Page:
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Health, Science & Environment

Experimental drug shows 'potential' in slowing progression of Alzheimer's disease

A doctor looks at PET brain scans to check for Alzheimer’s disease.
Matt York/AP
/
AP
A doctor looks at PET brain scans to check for Alzheimer’s disease.

Ohio State's Wexner Medical Center is involved in a trial of an experimental drug that shows modest potential in slowing the progression of Alzheimer's disease.

The drug is called Lecanemab, and was shown to reduce cognitive and functional decline by 27 percent in a recent Phase 3 trial.

The findings were published Tuesday in the New England Journal of Medicine.

"It's been a long time since we've had studies that have shown some benefit," said Dr. Douglas Sharre, director of the Division of Cognitive Neurology and the study's principal investigator at OSU.

Dr. Sharre said Lecanemab works by eliminating amyloid, a toxic protein that builds up in the brains of people with Alzheimer's.

"This study showed that it was helpful. It's not a miracle drug, it doesn't reverse the disease, doesn't get rid of Alzheimer's. But it slows the decline significantly more than the placebo did," he said.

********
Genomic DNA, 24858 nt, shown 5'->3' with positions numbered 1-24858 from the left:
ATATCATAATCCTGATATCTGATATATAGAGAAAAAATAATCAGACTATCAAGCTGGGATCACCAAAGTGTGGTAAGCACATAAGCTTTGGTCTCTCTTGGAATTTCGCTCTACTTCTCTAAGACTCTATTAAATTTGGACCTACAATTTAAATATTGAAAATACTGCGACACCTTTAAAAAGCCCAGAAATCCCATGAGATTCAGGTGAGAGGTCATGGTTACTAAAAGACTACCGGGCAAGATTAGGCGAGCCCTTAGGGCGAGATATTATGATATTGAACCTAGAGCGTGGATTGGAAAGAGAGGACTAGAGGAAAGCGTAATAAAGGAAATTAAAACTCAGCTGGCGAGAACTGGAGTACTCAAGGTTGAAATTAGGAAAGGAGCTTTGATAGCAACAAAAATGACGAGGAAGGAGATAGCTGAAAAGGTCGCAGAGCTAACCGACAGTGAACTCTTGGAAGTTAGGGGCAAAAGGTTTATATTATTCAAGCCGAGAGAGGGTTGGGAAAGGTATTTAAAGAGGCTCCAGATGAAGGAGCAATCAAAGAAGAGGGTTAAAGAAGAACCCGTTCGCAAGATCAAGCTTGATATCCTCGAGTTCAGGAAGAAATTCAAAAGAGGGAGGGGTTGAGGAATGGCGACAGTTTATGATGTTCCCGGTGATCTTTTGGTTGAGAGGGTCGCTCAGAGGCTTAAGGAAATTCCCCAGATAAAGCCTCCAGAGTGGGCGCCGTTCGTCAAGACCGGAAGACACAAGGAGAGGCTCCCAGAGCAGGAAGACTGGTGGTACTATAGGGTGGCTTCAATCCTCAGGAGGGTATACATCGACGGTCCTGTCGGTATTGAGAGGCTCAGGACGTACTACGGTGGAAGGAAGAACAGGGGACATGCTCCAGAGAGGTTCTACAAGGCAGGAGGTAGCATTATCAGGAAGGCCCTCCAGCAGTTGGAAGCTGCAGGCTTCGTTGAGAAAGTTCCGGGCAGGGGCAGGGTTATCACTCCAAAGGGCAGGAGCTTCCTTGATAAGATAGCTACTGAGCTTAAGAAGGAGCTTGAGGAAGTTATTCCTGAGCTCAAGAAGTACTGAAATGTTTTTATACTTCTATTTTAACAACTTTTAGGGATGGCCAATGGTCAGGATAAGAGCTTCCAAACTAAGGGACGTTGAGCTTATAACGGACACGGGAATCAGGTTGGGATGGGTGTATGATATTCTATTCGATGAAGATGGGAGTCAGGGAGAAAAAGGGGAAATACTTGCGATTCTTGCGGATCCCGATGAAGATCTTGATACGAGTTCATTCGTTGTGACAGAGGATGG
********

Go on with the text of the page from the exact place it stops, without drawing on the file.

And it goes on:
Importantly, he said, the drug only works if applied in the very early, mild stages of dementia. "If you're a family member or a patient out there, you're beginning to notice some cognitive issues, get in to see your provider. You don't want to wait on this. If you wait, and then you're missing the window where these things may be helpful to you, you'll come in and it will be too late," he said.

A number of regulatory hurdles remain before Lecanemab is available for physicians to prescribe. Dr. Sharre says it could be on the market as early as spring of next year.

Health, Science & Environment
Matthew Rand is the Morning Edition host for 89.7 NPR News. Rand served as an interim producer during the pandemic for WOSU’s All Sides daily talk show.